Few meta-analyses and systematic reviews regarding the role of preoperative treatment with 5-ARIs have been performed.[14],[22] Zong et al.[14] carried out a systematic review (n = 1156) involving 10 randomized controlled trials (RCTs) for finasteride and 5 RCTs for dutasteride. Preoperative finasteride treatment decreases MVD in resected prostate specimens and reduces blood loss. Dutasteride had no effect on bleeding. Zhu et al.[23] conducted a meta-analysis on 17 RCTs (n = 1489). They reported that finasteride but not dutasteride positively affects the reduction of blood loss and MVD. Ren et al.[29] conducted a systematic review on five RCTs and five cohort studies (n = 1022) and concluded that preoperative treatment with dutasteride can reduce surgical bleeding during TURP. The studies included in the meta-analysis varied, and a well-designed multicenter randomized placebo-controlled study with different treatment durations should be performed.

In this study, the role of short-term 5-ARIs in reducing bleeding in TURP was examined with a well-designed randomized placebo-controlled study. The clinical effect was set as the main outcome criterion, and a relatively large number of patients were included. This study was the first to compare 2 weeks of preoperative dutasteride and finasteride with placebo in preventing blood loss with an additional comparison arm of 4 weeks of dutasteride. This study was limited by indirect methods to predict blood loss. For instance, MVD, VEGF, and CDS were not used.


  Conclusion Top


Short-term preoperative dutasteride and finasteride for 2 weeks are equally effective. They significantly reduce the perioperative blood loss during TURP. Dutasteride for 4 weeks has no significant advantage over its 2-week course. Therefore, the short-term (2 weeks) administration of 5-ARIs before TURP may reduce blood loss, minimize the related complications, and decrease the need for transfusion in the perioperative period.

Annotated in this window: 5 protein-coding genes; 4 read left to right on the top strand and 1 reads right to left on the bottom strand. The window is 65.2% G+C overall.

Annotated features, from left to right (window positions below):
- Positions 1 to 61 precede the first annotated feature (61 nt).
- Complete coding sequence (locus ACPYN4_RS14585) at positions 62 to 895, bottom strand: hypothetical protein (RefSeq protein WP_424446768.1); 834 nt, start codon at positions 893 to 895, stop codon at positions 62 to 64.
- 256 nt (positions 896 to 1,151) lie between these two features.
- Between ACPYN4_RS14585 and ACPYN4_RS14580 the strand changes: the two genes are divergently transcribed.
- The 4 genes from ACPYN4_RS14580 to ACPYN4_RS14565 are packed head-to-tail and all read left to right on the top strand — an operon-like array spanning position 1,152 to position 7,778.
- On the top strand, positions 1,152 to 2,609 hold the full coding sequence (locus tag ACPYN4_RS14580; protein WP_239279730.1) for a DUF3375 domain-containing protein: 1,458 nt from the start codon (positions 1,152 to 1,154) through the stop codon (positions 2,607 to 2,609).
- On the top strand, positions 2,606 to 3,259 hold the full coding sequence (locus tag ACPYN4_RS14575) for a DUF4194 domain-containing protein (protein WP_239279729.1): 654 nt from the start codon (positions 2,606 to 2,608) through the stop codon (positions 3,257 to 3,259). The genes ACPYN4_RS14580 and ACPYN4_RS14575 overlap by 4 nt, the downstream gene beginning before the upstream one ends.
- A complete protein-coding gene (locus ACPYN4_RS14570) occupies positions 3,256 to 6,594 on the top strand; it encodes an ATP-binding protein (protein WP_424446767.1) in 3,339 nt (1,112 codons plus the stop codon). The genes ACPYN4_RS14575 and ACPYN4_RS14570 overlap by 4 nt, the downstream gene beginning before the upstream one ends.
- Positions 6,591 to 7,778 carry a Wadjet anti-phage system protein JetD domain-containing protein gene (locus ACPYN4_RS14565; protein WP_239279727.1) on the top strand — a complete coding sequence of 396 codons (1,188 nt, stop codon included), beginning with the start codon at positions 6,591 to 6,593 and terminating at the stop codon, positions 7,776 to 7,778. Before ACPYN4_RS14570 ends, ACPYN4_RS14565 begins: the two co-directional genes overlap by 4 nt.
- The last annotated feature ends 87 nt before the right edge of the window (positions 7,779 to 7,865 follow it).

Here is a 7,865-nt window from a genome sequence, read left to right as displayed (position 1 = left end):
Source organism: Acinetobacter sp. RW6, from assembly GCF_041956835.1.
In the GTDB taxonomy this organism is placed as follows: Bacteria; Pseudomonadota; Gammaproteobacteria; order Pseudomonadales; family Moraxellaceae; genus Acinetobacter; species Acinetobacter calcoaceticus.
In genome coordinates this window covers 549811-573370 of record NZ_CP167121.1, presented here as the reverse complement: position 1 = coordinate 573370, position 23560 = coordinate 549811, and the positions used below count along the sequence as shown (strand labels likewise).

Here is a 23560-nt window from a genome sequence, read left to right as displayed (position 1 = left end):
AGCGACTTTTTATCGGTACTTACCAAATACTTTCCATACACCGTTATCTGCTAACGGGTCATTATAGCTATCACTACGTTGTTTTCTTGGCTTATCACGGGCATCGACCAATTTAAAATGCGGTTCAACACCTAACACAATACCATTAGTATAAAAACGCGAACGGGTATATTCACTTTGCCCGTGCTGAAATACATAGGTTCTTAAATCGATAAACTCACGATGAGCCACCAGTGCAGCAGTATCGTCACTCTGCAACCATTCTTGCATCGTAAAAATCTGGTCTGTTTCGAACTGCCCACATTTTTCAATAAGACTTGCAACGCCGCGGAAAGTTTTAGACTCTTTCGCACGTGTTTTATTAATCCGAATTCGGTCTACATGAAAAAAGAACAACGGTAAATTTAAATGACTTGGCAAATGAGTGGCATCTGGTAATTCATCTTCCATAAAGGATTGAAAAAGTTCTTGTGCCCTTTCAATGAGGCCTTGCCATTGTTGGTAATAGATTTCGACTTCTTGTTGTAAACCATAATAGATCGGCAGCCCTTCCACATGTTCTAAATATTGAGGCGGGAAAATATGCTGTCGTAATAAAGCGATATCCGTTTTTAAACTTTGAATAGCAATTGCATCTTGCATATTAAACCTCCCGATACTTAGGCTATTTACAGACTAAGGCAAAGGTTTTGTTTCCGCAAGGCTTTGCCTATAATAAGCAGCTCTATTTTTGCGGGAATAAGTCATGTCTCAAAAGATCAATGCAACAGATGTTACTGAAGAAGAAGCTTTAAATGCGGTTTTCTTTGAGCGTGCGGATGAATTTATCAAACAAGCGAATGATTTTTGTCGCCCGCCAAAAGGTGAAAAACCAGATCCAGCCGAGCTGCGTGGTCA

Financial support and sponsorship

Nil.

Conflicts of interest

There are no conflicts of interest.



 
  References Top

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Bansal A, Arora A. Transurethral resection of prostate and bleeding: A prospective, randomized, double-blind placebo-controlled trial to see the efficacy of short-term use of finasteride and dutasteride on operative blood loss and prostatic microvessel density. J Endourol 2017;31:910-7.  Back to cited text no. 12
    
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Woo JH, Kang JY, Kim EK, Yoo TK. The effect of short term dutasteride therapy on microvessel density in benign prostatic hyperplasia. Korean J Urol 2008;49:515-9.  Back to cited text no. 13
    
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Zong HT, Peng XX, Yang CC, Zhang Y. A systematic review of the effects and mechanisms of preoperative 5α-reductase inhibitors on intraoperative haemorrhage during surgery for benign prostatic hyperplasia. Asian J Androl 2011;13:812-8.  Back to cited text no. 14
    
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Kravchick S, Cytron S, Mamonov A, Peled R, Linov L. Effect of short-term dutasteride therapy on prostate vascularity in patients with benign prostatic hyperplasia: A pilot study. Urology 2009;73:1274-8.  Back to cited text no. 15
    
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Roehrborn C, Andriole G, Schalken J, Wilson T, Clark R. Dutasteride, a novel dual 5-A reductase inhibitor, reduces serum DHT to a greater extent versus finasteride and achieves finasteride maximal reduction in a larger proportion of patients. Eur Urol Suppl 2003;2:161.  Back to cited text no. 17